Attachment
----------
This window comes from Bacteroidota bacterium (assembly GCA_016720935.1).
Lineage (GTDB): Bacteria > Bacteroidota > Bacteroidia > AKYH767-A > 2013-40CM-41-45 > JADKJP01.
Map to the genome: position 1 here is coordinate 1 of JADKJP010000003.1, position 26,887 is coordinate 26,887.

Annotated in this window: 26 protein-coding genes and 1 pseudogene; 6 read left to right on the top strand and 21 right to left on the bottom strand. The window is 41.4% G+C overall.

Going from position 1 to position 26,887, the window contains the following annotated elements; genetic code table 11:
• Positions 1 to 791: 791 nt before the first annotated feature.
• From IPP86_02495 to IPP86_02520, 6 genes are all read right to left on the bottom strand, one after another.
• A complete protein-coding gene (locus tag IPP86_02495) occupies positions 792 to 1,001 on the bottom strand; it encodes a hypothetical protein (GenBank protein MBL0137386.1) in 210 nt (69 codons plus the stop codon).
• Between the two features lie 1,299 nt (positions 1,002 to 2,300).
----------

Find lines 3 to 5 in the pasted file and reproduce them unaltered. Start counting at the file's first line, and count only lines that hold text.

Map to the genome: position 1 here is coordinate 1 of JADKJP010000003.1, position 26,887 is coordinate 26,887.

Annotated in this window: 26 protein-coding genes and 1 pseudogene; 6 read left to right on the top strand and 21 right to left on the bottom strand. The window is 41.4% G+C overall.

Going from position 1 to position 26,887, the window contains the following annotated elements; genetic code table 11: